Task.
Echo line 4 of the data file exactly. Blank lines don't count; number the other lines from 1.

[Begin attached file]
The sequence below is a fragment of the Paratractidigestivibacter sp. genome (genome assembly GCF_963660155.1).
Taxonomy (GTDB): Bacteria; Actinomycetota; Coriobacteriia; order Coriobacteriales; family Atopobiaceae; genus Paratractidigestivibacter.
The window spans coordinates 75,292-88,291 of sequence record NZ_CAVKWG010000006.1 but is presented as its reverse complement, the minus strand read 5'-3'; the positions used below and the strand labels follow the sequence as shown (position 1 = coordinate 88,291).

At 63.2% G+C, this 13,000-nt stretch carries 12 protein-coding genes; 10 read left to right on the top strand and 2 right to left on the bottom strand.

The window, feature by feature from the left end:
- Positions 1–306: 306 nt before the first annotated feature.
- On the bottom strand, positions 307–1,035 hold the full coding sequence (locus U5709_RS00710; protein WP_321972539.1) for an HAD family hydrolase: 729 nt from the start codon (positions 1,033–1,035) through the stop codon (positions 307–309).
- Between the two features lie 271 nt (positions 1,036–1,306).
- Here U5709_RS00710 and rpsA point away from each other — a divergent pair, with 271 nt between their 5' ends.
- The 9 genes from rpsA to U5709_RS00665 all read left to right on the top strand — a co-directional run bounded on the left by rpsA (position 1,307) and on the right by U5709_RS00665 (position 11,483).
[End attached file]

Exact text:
At 63.2% G+C, this 13,000-nt stretch carries 12 protein-coding genes; 10 read left to right on the top strand and 2 right to left on the bottom strand.